When it rains…
The people of Pakistan know that after the heat comes the rain and this year was no exception. Unfortunately yearly floods have become a way of life for the people in Balochistan (Southern Pakistan). This year has seen several areas flood due to heavy rains and damaged levy walls. As I made my way to my project site I could see water on both sides of the road although it was obviously higher a few days earlier. There were people camped to my left and right, many had tents that they had received in the floods last year or the year before. Some slept under temporary shelters made from foliage and fabric. It was difficult to watch mothers and children on the side of the road in the sun and dirt.
I was told by my colleague, who had driven the road a week earlier that there were less people displaced this week as some people were able to return home already. It seems like the people here have to leave their home and pack the few belongings they have to spend an unknown amount of time camped somewhere dry without any certainty of food or clean water. There has been some help at hand this year through the government and other health agencies. We are constantly monitoring the situation for a need for intervention. Floods are accompanied by an increase in communicable diseases through overcrowding and other illnesses through contaminated water. We are seeing higher numbers of patients in some areas that have been affected already.
At MSF we have trained extra staff to help respond if needed and we have emergency stock prepared to distribute. We are continuing to monitor the situation on a daily basis so that we can act quickly if required or requested from the people or the government of Pakistan. So far this year the floods haven’t been as severe as years past. There has still been significant loss of life and prolonged displacement of people. We can only hope that the levy walls are repaired and people are spared any further misfortune.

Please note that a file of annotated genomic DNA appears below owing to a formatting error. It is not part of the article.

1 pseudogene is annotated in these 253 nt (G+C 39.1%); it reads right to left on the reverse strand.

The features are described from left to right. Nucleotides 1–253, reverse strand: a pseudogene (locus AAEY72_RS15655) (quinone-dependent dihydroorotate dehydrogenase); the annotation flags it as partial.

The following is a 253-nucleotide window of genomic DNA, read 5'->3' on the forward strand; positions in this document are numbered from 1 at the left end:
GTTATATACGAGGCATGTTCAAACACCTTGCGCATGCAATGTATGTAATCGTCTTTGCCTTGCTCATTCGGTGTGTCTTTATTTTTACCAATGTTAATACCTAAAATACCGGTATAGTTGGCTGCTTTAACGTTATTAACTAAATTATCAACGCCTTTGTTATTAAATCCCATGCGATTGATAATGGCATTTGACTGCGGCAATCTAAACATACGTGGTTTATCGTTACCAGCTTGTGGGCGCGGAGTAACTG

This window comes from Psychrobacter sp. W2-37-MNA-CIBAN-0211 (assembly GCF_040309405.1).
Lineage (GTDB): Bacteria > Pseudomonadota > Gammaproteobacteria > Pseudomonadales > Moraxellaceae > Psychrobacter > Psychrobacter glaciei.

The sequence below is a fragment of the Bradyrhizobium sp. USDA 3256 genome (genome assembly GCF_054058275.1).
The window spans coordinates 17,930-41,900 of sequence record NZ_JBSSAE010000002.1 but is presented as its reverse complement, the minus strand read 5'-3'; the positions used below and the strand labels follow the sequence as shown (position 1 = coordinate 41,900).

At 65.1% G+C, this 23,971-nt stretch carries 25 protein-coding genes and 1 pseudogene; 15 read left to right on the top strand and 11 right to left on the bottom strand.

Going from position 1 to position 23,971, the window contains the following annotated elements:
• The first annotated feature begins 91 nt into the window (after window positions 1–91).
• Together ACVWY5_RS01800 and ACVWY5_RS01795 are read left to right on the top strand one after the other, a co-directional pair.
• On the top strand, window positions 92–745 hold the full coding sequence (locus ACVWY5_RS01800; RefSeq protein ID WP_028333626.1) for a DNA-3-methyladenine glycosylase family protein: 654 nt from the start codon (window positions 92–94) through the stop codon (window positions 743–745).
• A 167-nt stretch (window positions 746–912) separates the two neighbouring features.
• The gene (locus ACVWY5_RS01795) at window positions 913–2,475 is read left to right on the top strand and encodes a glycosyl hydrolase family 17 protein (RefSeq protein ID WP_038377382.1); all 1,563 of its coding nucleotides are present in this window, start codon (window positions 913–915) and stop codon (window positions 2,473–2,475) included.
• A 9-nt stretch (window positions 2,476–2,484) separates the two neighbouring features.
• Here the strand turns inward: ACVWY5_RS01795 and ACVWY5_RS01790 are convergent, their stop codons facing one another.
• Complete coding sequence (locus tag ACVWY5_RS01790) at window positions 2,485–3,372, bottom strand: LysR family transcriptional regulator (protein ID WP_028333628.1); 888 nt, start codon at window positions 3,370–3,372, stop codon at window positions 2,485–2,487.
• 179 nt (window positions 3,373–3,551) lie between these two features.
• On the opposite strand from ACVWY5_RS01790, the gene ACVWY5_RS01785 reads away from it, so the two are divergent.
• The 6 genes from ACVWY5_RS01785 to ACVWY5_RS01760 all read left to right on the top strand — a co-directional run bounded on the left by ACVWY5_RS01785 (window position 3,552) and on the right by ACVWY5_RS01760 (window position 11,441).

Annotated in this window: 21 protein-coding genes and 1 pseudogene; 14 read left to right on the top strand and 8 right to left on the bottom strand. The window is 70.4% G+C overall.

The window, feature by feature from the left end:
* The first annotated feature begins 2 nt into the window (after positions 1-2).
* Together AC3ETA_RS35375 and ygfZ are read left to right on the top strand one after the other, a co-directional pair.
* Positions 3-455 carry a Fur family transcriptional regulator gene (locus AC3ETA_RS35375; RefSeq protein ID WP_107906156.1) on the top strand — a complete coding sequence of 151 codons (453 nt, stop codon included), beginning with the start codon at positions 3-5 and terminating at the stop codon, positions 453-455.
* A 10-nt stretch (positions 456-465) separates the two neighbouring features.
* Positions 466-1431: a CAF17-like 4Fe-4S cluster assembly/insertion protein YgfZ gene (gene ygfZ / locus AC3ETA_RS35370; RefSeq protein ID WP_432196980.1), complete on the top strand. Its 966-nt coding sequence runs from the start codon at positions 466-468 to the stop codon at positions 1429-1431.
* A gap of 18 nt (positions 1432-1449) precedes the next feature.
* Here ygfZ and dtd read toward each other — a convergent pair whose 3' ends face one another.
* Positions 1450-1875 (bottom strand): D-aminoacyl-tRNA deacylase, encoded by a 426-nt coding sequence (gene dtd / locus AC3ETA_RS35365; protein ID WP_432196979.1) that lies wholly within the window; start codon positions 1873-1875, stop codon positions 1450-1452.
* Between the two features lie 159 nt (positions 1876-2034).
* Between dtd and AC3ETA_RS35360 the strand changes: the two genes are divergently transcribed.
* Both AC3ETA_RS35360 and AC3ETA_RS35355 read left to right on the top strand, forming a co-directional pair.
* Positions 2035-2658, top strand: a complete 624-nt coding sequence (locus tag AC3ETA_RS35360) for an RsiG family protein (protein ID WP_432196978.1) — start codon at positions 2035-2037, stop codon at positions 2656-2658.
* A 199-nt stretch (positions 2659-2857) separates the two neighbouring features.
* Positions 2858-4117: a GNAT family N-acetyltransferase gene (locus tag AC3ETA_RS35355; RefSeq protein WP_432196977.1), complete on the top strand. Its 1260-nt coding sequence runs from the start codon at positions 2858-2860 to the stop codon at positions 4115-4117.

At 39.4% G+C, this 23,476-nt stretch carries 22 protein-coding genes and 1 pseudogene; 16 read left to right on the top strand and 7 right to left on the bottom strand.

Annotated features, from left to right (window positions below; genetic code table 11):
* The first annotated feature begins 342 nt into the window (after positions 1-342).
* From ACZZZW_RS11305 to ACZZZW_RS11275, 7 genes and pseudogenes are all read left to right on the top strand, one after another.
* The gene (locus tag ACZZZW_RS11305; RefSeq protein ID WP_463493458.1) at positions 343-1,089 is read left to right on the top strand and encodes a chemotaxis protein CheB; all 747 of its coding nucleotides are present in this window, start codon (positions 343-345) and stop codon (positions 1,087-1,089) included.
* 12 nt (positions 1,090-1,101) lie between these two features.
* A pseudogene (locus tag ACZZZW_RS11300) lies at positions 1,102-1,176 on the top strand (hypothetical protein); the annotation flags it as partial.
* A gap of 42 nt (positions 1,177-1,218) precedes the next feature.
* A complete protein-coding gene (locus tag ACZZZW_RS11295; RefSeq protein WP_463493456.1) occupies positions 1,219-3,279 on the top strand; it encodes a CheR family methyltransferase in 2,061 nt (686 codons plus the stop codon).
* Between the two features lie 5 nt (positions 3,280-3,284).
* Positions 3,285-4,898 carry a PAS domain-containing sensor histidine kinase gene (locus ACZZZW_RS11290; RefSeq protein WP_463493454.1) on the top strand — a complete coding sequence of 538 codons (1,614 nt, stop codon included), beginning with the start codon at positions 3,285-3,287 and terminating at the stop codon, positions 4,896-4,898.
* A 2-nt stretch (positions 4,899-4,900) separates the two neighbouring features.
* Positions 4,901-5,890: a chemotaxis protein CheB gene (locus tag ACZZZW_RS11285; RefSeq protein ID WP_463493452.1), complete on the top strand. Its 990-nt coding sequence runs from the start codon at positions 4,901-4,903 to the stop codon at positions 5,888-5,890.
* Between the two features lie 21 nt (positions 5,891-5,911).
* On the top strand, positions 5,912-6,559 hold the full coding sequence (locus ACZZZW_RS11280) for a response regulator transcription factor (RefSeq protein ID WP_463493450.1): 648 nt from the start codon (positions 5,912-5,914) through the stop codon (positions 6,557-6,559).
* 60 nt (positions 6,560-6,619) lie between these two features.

Measles & Tetanus
I saw my first case of Measles in Pakistan, now I’ve seen six. This meant children suffering from an easily preventable illness. These children (most of them malnourished) spent days isolated with their mothers in the measles tent suffering fevers and pain. Measles is rare in Australia however it is still ever present in Pakistan. A vaccination campaign was run earlier this year but obviously not everyone was covered. We had to monitor the situation in the villages where these children came from in case of an epidemic. Fortunately the children have recovered and no more cases have yet been found.
Vaccination is not a part of every life here and daily children are dying from easily preventable diseases. Recently we have also seen an increase in the number of Tetanus cases in newborns a terrible thing to witness with an extremely high mortality rate, even with treatment.